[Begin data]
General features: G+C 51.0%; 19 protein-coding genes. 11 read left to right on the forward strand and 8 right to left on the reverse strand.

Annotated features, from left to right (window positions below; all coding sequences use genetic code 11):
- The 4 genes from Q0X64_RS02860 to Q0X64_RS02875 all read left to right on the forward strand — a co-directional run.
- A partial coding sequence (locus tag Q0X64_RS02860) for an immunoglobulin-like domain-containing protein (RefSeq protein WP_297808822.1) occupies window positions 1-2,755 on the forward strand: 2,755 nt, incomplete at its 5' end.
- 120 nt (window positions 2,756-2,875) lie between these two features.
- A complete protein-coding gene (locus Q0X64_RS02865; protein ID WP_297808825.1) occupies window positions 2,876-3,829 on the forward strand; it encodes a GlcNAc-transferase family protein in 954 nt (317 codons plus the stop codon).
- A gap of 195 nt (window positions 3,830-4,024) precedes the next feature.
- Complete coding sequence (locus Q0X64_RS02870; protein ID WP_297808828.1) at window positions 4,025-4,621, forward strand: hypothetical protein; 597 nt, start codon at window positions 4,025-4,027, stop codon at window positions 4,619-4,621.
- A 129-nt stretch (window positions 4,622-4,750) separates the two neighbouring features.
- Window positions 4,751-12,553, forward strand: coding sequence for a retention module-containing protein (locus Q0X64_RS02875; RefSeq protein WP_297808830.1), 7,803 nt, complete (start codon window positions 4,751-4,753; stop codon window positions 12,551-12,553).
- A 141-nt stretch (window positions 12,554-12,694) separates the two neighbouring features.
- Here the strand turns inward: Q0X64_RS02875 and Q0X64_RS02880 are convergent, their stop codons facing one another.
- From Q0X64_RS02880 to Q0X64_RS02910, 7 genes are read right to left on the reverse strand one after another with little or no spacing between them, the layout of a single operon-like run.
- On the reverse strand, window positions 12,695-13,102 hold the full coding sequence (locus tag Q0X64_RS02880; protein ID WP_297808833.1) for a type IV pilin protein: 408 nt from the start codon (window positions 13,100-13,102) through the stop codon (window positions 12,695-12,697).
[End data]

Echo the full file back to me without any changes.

General features: G+C 51.0%; 19 protein-coding genes. 11 read left to right on the forward strand and 8 right to left on the reverse strand.

Annotated features, from left to right (window positions below; all coding sequences use genetic code 11):
- The 4 genes from Q0X64_RS02860 to Q0X64_RS02875 all read left to right on the forward strand — a co-directional run.
- A partial coding sequence (locus tag Q0X64_RS02860) for an immunoglobulin-like domain-containing protein (RefSeq protein WP_297808822.1) occupies window positions 1-2,755 on the forward strand: 2,755 nt, incomplete at its 5' end.
- 120 nt (window positions 2,756-2,875) lie between these two features.
- A complete protein-coding gene (locus Q0X64_RS02865; protein ID WP_297808825.1) occupies window positions 2,876-3,829 on the forward strand; it encodes a GlcNAc-transferase family protein in 954 nt (317 codons plus the stop codon).
- A gap of 195 nt (window positions 3,830-4,024) precedes the next feature.
- Complete coding sequence (locus Q0X64_RS02870; protein ID WP_297808828.1) at window positions 4,025-4,621, forward strand: hypothetical protein; 597 nt, start codon at window positions 4,025-4,027, stop codon at window positions 4,619-4,621.
- A 129-nt stretch (window positions 4,622-4,750) separates the two neighbouring features.
- Window positions 4,751-12,553, forward strand: coding sequence for a retention module-containing protein (locus Q0X64_RS02875; RefSeq protein WP_297808830.1), 7,803 nt, complete (start codon window positions 4,751-4,753; stop codon window positions 12,551-12,553).
- A 141-nt stretch (window positions 12,554-12,694) separates the two neighbouring features.
- Here the strand turns inward: Q0X64_RS02875 and Q0X64_RS02880 are convergent, their stop codons facing one another.
- From Q0X64_RS02880 to Q0X64_RS02910, 7 genes are read right to left on the reverse strand one after another with little or no spacing between them, the layout of a single operon-like run.
- On the reverse strand, window positions 12,695-13,102 hold the full coding sequence (locus tag Q0X64_RS02880; protein ID WP_297808833.1) for a type IV pilin protein: 408 nt from the start codon (window positions 13,100-13,102) through the stop codon (window positions 12,695-12,697).